The outlook for a Republican re-control of the Oregon House continues to worsen: Representative John Dallum, R-The Dalles, said today he will resign as of the end of the month. He had been thought likely to run again; as it is, a Republican successor will likely be named in August.
Politics and the shift to the minority evidently aren’t the reason. An e-mail that went to The Dalles Chronicle explained, “I have been offered a job in Valier, Montana, a town that is less then two hours away from my grandkids! Dorthy and I could not pass up the opportunity to move back to Montana where we could be close to family.”
There is political impact, however.
This is a big (geographically) district, running from John Day to west of The Dalles (just missing Hood River). It’s classic east-of-Cascades country, sparsely populated, landscaped with deserts, mountains and the occasional forest. It is classic too in its usual political leanings, solidly Republican.
Dallum was appointed to the House in June 2004, then won the general election that year with 58.3% of the vote, about what you might expect for a first-time candidate in this Republican district. He won all nine counties except little Gilliam, which occasionally has been known to flip Democratic. The 2006 election threw something of a question mark into the picture, though, when Democrat Jim Gilbertson held Dallum to 50.6% of the vote. It was one of the most striking results of the year in northwest legislative races.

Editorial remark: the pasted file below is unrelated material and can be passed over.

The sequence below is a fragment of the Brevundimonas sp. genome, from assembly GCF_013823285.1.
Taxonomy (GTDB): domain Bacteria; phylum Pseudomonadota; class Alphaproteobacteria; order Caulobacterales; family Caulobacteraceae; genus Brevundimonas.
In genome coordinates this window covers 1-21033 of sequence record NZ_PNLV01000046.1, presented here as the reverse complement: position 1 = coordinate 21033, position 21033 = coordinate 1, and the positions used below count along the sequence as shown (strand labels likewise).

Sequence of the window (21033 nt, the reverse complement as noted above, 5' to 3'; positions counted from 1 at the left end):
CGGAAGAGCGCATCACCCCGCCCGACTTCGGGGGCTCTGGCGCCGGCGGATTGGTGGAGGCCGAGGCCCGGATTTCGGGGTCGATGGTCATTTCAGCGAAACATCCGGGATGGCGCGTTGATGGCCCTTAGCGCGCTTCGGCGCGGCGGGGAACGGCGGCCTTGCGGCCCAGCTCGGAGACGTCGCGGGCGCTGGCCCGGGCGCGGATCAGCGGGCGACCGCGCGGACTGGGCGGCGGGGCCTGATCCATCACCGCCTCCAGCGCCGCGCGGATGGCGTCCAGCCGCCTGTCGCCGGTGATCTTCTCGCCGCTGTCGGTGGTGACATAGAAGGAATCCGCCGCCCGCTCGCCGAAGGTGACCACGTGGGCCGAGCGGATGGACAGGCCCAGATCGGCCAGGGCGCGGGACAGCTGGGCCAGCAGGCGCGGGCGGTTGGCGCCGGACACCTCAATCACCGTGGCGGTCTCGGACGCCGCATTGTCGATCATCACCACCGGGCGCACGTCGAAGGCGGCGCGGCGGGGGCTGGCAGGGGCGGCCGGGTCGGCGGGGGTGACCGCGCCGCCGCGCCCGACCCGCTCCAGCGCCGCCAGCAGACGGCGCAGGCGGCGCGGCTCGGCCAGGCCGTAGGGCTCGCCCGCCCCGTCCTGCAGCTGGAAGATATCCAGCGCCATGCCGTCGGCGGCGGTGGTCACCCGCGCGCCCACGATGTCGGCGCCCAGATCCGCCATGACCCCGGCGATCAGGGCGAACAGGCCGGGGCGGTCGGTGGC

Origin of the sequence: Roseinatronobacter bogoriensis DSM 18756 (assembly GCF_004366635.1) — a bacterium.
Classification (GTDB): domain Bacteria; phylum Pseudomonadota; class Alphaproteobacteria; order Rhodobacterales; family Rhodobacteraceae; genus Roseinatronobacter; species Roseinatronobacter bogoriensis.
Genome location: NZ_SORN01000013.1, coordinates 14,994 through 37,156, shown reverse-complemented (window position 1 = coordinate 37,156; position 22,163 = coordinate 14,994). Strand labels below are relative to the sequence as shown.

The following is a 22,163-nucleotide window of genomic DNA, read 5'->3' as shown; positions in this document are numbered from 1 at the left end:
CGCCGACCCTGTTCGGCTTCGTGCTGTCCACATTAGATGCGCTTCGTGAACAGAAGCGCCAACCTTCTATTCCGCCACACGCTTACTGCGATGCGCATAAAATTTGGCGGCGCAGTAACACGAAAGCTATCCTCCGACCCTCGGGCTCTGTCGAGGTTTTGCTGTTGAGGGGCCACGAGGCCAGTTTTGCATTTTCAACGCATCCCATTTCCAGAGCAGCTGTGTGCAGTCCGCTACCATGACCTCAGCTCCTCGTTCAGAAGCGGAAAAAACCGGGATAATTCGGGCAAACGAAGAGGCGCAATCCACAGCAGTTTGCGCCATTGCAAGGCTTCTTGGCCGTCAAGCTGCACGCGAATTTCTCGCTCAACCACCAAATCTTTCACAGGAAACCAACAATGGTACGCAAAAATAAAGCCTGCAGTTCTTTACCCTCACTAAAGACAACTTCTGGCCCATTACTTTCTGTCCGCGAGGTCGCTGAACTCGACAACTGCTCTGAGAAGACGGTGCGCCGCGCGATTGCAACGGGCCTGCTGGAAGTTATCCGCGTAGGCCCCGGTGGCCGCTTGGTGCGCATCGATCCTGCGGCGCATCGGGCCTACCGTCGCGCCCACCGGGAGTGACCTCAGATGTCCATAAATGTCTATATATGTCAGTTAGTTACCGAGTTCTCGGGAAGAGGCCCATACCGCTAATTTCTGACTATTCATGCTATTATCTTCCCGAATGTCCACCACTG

Was it a fluke? Gilbertson, who also ran in 2002 and lost to Republican John Mabrey, held the Republican that year to 55.1%, and won Wasco County, which contributes more votes than any other in the district. In 2006, Gilbertson again won Wasco and also Jefferson – those two counties contribute more than half of the district’s vote total – as well as Gilliam.
And in 2008? Well, the votes in Wasco and Jefferson that Gilbertson has been getting came in great part from the new recreation areas, the fastest-growing parts of this district. If lately Democrats fell just a little short here, they might not in the next cycle or two: The local demographics seem to be on their side, bleed-over in part from Hood River.
That’s not a prediction this seat will necessarily go Democratic in 2008. It is a suggestion that it could, that Republicans will not be able to take it for granted, and may have to work to defend it. That wouldn’t have seemed likely just a few years back. All that may have been true with Dallum in place; his successor may have a tougher time.Share on Facebook